I remember that day as if it was yesterday. The day I was told I was carrying twins after an exhausting few years of infertility. My excitement was indescribable. Not one but two babies to love, hold and cherish? My head was spinning with the news of this life changing event. I spent the next few weeks on the Internet reading all I could about twin pregnancies and life with multiples.
There were some scary stories about pregnancy complications and premature births. Although this possibility was in the back of my mind I was sure I would be one of those to give birth at 40 weeks. It didn't take long for the first scare to happen. On the day of my younger sisters wedding, when I was barely 11 weeks pregnant, I suddenly felt a discharge of water and blood. In my full wedding attire I rushed to the hospital. My heart was pounding, I fully expected it to be over. A while later the ultrasound revealed my two precious babies quite literally alive and kicking. I spent a week in the hospital, missing all the festivities. I was so glad my babies were okay so I didn't really mind.
The next few months passed uneventfully. I started to become confident again that I would carry them to term. I was due in April and I dismissed my doctor when he said I would be lucky if I carried until February. February came and it almost passed without any incidents. Almost. Until one day, when I was 31 weeks I leaked again. This time the hospital did not let me leave. I was (hopefully) in it for the long haul. After only three days of total bed rest the doctor decided to induce me and my two boys were born 10 weeks early.
I got to know the world of the neonatal intensive-care unit (NICU). A place where every tiny milestone is celebrated. A place where parents call everyday with their hearts in their throats hoping to hear good news. A place you learn new words which will quickly become part of your everyday vocabulary. Saturation levels, oxygen, feeding tubes. It becomes your new normal. Life consists of running back and forth between hospital and home. Its not easy to recover from birth and be there for your babies. I was waiting for the daily highlight of skin to skin contact of my twins. It's so hard seeing those tiny beings ensconced in an incubator with wires all over so the chance to hold them for a precious few minutes was not to be missed.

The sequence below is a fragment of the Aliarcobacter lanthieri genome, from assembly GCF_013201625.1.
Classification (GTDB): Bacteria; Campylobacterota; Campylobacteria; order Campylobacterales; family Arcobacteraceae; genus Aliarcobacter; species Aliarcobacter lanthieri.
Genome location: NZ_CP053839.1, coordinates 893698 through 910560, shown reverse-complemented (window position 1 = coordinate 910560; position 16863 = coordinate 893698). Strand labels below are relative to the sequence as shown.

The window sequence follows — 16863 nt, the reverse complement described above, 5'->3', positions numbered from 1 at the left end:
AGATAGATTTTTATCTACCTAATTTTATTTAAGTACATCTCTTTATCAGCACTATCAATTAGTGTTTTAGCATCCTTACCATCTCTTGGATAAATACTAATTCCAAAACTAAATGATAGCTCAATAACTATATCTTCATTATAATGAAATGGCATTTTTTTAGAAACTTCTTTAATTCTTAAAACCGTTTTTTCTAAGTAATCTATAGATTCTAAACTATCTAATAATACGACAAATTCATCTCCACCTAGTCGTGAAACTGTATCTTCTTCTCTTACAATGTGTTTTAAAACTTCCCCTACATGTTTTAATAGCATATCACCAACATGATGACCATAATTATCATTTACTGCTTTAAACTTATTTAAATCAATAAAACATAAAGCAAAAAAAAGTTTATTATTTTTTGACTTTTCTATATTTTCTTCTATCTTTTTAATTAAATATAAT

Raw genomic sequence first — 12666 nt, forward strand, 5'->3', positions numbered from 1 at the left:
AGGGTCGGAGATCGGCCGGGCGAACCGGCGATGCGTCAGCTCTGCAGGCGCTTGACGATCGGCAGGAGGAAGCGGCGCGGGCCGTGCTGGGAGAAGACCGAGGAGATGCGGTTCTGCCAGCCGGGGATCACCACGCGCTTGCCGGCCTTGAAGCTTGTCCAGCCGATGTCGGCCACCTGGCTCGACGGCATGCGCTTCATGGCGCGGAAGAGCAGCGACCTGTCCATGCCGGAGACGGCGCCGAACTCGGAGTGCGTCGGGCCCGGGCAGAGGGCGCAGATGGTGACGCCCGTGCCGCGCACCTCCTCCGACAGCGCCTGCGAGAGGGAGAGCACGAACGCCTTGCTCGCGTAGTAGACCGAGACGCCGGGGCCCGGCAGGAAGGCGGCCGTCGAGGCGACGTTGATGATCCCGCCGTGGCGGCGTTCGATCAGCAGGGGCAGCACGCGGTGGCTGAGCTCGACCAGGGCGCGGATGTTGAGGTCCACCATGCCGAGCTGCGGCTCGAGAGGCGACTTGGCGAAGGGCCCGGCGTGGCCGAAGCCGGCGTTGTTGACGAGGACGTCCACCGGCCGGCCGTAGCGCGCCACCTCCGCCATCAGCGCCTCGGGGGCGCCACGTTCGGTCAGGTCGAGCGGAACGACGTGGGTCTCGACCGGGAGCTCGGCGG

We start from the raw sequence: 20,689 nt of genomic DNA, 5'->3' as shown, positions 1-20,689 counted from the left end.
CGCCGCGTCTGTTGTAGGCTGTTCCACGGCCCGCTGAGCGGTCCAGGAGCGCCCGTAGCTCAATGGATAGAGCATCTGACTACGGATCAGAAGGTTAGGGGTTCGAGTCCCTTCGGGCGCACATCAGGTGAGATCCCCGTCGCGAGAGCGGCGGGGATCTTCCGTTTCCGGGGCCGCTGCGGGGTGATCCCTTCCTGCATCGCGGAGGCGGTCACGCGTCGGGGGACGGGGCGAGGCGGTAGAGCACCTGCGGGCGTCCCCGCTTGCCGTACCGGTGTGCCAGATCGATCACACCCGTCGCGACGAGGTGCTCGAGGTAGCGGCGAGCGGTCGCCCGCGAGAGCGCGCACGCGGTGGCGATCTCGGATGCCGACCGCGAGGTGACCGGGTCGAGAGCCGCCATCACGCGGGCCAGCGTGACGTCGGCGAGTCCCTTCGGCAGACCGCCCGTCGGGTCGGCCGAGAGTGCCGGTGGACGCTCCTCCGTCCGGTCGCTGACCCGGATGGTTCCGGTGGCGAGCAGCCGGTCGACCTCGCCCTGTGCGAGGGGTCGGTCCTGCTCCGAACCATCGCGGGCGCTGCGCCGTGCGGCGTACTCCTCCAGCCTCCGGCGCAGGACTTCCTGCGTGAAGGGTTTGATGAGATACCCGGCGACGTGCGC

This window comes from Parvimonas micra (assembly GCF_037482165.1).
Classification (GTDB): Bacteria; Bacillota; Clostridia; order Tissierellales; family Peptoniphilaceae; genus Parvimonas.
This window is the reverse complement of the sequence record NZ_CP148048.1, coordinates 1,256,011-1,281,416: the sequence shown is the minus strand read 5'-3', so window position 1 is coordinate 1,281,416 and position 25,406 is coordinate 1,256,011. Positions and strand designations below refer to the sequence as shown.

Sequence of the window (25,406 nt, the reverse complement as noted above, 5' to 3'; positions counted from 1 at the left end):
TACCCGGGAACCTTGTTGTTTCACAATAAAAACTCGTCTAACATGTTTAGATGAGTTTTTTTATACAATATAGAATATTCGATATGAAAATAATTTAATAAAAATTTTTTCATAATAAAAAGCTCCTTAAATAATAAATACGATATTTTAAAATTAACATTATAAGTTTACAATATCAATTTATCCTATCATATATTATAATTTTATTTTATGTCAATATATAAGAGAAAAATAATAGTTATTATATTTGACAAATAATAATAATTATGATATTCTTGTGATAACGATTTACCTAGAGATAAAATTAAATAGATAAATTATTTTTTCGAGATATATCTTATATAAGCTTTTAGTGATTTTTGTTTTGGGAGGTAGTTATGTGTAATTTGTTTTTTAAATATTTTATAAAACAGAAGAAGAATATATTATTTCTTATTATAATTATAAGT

This post was originally meant to be a tribute to the heroes of the NICU, the nurses. How do I even begin? Most parents of preemies well remember the bewildering first few weeks where everything was still so unfamiliar. The nurses put you at ease, explaining everything patiently multiple times. You see the love and care in every action.
Be it the tears in their eyes when they have to poke multiple times just to find a vein in the babies tiny arms or their shining eyes when they tell you of the next milestone your babies reached and their genuine joy when your baby can finally drink from a bottle. They are the heart and soul of the NICU. As time goes by, the nurses start to feel like family and the NICU like a second home.
One of my babies developed an intestinal condition overnight and deteriorated quickly. When the nurses called us back to the hospital minutes after we had left to go grab a bite, it was to be there for his last few breaths. I'll never forget the sight of the nurses sobbing as my son slipped away. Even the Dr was teary eyed. For them, although deaths happen in the NICU, the emotional bond they create with those tiny human beings they care for so devotedly makes the loss very personal. I broke down too and we all cried together.
There are really no words to express my feelings to those nurses. They were like family to us. My remaining son grew up healthy and strong and part of our routine was to go visit the NICU every year on his birthday. They were so proud to see one of "their" children grow up. I got a card on my sons first birthday wishing him happy birthday and a note to tell him that his twin brother will always have a special place in their hearts. These nurses will forever have a special place in MY heart and I'm sure many parents of preemies will agree that they're the ones making this tough journey more bearable. We couldn't do this without them. Thank you.
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